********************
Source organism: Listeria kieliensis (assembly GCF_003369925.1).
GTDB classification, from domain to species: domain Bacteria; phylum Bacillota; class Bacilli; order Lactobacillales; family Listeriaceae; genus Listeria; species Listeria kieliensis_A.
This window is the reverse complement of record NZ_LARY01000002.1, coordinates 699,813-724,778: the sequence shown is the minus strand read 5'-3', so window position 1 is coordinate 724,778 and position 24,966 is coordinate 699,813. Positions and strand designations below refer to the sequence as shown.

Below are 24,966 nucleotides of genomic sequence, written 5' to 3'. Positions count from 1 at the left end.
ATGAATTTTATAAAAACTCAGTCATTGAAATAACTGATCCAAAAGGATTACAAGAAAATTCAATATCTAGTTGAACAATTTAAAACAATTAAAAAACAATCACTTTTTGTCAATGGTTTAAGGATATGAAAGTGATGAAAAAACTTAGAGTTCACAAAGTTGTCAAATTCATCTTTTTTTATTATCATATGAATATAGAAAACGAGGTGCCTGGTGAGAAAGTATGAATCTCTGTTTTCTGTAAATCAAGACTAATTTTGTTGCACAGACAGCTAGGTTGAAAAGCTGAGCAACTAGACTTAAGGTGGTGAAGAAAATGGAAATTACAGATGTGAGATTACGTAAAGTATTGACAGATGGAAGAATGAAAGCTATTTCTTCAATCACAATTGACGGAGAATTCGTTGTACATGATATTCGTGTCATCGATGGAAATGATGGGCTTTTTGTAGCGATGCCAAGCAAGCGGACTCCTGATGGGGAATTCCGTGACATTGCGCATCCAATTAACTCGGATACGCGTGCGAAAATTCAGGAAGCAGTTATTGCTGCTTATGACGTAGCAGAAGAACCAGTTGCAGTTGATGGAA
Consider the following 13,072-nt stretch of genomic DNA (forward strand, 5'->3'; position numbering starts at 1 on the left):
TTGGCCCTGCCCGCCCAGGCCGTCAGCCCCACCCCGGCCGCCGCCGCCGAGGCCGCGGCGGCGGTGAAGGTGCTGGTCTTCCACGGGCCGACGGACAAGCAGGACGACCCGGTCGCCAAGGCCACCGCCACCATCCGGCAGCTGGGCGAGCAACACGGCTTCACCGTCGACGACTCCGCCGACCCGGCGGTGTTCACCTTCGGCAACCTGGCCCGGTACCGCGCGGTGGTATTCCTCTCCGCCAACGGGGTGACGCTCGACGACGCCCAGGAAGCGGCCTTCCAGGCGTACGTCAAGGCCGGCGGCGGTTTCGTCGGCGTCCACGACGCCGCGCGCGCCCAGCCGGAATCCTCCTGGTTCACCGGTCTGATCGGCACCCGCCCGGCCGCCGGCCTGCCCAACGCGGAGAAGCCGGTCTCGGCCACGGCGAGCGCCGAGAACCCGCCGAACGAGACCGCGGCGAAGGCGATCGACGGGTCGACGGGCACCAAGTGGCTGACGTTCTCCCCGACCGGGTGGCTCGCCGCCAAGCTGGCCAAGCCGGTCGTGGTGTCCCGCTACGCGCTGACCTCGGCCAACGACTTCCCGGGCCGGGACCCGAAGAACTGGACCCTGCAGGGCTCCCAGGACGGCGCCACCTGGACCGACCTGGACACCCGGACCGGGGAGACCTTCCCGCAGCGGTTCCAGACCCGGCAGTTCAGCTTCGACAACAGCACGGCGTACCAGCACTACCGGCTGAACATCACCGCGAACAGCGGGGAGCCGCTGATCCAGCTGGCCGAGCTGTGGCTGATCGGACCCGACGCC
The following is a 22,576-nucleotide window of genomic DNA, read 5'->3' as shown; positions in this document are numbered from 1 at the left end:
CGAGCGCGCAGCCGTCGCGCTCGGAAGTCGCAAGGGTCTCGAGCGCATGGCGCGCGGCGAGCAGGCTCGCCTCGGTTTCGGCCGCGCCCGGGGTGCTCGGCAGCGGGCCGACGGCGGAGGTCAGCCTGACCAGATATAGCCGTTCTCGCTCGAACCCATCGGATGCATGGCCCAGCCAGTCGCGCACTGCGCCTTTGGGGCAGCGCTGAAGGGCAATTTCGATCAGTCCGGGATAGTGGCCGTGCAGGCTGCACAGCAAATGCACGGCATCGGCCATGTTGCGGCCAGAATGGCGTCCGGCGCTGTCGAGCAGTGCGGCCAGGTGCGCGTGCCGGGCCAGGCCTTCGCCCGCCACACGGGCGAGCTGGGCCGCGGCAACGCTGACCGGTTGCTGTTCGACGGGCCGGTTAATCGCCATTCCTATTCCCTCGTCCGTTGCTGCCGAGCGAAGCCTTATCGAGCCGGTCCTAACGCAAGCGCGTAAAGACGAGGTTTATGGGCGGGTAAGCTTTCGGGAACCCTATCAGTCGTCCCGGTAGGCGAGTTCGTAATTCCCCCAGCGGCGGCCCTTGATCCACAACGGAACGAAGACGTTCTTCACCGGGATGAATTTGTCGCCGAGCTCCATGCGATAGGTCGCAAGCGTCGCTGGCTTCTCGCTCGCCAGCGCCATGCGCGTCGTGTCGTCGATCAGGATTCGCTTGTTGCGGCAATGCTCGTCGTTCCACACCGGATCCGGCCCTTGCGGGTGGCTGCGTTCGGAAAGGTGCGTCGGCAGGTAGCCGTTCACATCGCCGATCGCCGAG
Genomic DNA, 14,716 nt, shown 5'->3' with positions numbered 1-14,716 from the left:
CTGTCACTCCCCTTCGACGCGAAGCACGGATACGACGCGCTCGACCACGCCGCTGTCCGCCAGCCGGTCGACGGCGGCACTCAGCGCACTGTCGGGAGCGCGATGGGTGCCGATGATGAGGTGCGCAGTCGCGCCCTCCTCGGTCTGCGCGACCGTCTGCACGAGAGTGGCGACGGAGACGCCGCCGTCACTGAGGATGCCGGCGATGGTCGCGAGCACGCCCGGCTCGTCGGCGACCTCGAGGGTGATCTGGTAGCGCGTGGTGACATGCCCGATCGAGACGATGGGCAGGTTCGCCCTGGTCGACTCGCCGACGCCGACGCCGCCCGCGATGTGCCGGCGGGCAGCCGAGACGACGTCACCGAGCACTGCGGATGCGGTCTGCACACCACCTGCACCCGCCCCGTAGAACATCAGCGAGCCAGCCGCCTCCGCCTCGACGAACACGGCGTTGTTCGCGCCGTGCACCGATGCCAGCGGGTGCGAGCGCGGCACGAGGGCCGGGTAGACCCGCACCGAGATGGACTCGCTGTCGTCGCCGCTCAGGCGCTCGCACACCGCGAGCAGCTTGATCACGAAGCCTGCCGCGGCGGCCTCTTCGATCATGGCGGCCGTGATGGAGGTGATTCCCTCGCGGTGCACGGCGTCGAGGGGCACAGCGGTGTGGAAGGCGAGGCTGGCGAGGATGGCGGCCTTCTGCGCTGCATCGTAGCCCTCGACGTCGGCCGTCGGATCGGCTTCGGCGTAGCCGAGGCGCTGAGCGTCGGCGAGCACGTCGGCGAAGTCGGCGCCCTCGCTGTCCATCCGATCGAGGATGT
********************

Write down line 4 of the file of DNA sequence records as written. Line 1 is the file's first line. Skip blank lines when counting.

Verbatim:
Below are 24,966 nucleotides of genomic sequence, written 5' to 3'. Positions count from 1 at the left end.